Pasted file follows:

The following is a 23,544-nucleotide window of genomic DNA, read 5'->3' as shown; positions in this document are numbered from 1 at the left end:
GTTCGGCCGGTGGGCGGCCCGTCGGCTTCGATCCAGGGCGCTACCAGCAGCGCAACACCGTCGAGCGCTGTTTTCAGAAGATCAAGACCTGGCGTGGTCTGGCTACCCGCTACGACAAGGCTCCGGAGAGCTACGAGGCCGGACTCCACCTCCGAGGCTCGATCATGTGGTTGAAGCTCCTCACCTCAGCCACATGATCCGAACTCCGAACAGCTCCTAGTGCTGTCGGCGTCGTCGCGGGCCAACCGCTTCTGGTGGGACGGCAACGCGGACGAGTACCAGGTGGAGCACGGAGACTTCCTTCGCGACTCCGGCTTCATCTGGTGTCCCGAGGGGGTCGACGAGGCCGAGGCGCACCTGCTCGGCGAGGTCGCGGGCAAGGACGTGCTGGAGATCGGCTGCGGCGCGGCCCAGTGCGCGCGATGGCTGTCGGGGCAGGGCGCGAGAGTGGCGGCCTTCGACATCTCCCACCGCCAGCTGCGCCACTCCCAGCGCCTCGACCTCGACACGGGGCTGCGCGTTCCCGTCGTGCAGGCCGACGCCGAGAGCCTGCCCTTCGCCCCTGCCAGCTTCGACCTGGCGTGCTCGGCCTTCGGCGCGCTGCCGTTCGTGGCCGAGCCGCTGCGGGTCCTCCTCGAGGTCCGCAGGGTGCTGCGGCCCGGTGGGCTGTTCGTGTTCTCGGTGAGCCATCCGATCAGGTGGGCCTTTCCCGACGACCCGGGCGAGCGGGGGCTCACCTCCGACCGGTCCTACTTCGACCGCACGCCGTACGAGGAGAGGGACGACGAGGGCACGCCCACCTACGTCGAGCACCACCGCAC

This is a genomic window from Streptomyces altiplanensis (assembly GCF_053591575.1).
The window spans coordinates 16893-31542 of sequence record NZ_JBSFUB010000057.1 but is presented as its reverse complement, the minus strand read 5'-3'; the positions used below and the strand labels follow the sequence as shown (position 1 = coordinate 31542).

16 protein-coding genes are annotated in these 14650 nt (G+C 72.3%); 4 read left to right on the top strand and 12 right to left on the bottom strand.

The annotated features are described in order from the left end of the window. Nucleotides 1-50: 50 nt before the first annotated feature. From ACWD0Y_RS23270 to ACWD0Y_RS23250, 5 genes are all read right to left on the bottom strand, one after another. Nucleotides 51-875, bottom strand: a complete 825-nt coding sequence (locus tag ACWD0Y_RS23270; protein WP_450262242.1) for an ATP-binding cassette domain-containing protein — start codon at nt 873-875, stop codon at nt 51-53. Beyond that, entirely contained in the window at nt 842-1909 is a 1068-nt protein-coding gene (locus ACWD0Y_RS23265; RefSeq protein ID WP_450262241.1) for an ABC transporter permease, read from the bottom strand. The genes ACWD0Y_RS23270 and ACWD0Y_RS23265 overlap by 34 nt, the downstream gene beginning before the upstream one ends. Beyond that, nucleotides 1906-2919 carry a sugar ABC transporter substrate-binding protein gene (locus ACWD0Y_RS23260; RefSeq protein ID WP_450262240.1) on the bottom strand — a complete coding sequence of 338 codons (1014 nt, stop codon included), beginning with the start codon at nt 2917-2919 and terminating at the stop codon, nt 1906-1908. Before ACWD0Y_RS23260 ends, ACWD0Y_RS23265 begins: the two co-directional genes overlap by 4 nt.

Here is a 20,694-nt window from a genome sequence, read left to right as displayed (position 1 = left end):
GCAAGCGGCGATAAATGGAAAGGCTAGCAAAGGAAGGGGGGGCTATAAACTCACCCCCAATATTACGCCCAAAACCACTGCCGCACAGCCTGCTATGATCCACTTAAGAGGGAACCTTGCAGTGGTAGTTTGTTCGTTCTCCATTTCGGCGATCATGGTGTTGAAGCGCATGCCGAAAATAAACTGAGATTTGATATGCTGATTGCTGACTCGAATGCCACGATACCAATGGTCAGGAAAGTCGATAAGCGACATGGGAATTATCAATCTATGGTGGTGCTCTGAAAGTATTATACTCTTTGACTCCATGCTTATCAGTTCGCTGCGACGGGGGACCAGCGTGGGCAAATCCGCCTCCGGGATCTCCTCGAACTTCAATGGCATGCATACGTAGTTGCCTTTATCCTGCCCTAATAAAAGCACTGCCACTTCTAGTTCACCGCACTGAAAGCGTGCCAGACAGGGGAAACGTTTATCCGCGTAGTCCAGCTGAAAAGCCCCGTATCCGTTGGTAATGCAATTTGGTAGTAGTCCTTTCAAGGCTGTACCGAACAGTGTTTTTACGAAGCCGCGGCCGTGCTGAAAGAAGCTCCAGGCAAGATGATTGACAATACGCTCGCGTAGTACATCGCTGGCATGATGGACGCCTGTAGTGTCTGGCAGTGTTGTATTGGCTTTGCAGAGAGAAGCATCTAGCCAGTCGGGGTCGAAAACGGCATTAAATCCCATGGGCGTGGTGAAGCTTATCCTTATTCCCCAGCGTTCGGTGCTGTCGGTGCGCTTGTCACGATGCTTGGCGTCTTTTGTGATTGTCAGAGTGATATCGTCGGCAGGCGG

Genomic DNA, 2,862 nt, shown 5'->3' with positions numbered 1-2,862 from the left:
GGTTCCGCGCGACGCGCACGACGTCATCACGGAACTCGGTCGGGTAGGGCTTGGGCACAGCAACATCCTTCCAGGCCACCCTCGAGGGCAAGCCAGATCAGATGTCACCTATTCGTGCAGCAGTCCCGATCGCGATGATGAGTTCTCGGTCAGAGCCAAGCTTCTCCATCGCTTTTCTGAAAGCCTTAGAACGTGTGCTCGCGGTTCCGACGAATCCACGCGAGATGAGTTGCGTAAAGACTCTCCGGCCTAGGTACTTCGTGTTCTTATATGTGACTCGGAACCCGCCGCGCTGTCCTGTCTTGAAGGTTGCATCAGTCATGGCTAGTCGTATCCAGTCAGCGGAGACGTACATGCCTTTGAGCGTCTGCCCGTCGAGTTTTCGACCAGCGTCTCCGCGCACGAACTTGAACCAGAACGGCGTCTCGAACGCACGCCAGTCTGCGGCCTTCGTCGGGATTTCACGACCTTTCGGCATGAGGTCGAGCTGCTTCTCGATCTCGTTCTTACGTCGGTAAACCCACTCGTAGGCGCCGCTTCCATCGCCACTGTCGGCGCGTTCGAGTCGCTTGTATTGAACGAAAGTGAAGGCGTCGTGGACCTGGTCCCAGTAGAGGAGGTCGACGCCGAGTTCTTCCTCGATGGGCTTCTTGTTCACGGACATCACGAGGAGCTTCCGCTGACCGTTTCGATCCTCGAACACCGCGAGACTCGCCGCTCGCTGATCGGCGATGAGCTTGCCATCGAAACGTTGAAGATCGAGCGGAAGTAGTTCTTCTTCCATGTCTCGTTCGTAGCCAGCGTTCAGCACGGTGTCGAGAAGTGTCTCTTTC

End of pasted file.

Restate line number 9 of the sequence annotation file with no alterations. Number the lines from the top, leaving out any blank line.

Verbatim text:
Genomic DNA, 2,862 nt, shown 5'->3' with positions numbered 1-2,862 from the left: